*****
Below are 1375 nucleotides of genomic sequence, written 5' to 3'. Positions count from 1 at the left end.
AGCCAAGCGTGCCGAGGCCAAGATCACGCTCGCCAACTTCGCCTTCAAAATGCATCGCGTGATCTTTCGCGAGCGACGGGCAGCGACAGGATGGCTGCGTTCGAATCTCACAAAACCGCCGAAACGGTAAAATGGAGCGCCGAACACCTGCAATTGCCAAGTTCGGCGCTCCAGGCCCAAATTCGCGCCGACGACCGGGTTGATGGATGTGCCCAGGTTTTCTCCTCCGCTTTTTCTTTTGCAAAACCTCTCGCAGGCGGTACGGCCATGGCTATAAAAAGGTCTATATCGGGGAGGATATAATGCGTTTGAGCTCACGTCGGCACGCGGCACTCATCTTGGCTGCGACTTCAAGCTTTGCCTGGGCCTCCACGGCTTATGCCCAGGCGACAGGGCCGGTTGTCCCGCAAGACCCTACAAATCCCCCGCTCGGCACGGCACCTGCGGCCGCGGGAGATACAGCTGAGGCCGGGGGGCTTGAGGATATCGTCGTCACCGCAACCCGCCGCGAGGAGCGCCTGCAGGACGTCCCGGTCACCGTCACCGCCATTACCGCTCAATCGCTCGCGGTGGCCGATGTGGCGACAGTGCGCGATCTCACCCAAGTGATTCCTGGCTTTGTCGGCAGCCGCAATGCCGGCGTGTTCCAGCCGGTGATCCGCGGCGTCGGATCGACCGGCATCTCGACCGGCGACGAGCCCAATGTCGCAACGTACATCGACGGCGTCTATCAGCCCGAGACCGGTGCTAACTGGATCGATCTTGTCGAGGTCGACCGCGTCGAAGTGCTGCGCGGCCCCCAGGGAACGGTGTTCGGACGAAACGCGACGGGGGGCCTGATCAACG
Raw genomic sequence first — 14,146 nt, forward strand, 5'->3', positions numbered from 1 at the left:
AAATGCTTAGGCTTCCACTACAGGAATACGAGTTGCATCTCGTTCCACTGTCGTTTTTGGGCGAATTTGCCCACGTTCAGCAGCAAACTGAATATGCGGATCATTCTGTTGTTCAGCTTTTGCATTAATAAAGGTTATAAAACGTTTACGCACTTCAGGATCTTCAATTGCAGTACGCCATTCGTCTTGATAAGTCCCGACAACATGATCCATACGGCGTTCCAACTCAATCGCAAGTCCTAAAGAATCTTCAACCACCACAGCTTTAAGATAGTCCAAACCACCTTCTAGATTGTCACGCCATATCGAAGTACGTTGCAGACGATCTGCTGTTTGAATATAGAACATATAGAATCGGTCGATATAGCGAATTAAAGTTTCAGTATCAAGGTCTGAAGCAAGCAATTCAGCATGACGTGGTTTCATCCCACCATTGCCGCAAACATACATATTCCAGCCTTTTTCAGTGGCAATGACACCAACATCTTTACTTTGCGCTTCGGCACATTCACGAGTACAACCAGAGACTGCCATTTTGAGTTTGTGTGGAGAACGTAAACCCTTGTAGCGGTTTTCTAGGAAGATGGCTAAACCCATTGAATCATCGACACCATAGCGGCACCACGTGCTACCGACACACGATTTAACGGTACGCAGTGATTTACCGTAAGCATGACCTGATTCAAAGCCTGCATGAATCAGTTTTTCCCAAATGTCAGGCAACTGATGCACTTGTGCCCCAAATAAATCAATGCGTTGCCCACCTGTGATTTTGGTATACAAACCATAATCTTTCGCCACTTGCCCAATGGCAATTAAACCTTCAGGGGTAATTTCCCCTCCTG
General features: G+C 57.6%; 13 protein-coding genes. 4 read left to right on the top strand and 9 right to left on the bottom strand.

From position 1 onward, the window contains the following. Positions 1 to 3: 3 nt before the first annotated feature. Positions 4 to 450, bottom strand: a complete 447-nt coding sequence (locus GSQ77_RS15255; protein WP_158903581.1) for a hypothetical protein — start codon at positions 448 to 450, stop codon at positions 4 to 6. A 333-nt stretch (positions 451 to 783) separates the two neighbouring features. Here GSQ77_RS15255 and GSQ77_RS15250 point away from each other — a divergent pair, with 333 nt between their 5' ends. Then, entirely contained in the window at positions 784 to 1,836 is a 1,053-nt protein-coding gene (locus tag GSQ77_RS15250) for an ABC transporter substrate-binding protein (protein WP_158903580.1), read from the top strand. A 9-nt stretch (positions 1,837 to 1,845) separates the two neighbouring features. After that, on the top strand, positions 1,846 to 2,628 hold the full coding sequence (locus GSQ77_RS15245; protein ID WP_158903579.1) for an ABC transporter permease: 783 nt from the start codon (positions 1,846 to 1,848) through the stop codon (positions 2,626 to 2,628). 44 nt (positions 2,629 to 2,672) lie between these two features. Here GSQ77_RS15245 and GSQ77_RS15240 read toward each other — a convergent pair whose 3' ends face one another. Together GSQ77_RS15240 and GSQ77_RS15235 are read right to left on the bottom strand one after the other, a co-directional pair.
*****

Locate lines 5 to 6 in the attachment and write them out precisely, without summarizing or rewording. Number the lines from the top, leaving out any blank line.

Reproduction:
General features: G+C 57.6%; 13 protein-coding genes. 4 read left to right on the top strand and 9 right to left on the bottom strand.

From position 1 onward, the window contains the following. Positions 1 to 3: 3 nt before the first annotated feature. Positions 4 to 450, bottom strand: a complete 447-nt coding sequence (locus GSQ77_RS15255; protein WP_158903581.1) for a hypothetical protein — start codon at positions 448 to 450, stop codon at positions 4 to 6. A 333-nt stretch (positions 451 to 783) separates the two neighbouring features. Here GSQ77_RS15255 and GSQ77_RS15250 point away from each other — a divergent pair, with 333 nt between their 5' ends. Then, entirely contained in the window at positions 784 to 1,836 is a 1,053-nt protein-coding gene (locus tag GSQ77_RS15250) for an ABC transporter substrate-binding protein (protein WP_158903580.1), read from the top strand. A 9-nt stretch (positions 1,837 to 1,845) separates the two neighbouring features. After that, on the top strand, positions 1,846 to 2,628 hold the full coding sequence (locus GSQ77_RS15245; protein ID WP_158903579.1) for an ABC transporter permease: 783 nt from the start codon (positions 1,846 to 1,848) through the stop codon (positions 2,626 to 2,628). 44 nt (positions 2,629 to 2,672) lie between these two features. Here GSQ77_RS15245 and GSQ77_RS15240 read toward each other — a convergent pair whose 3' ends face one another. Together GSQ77_RS15240 and GSQ77_RS15235 are read right to left on the bottom strand one after the other, a co-directional pair.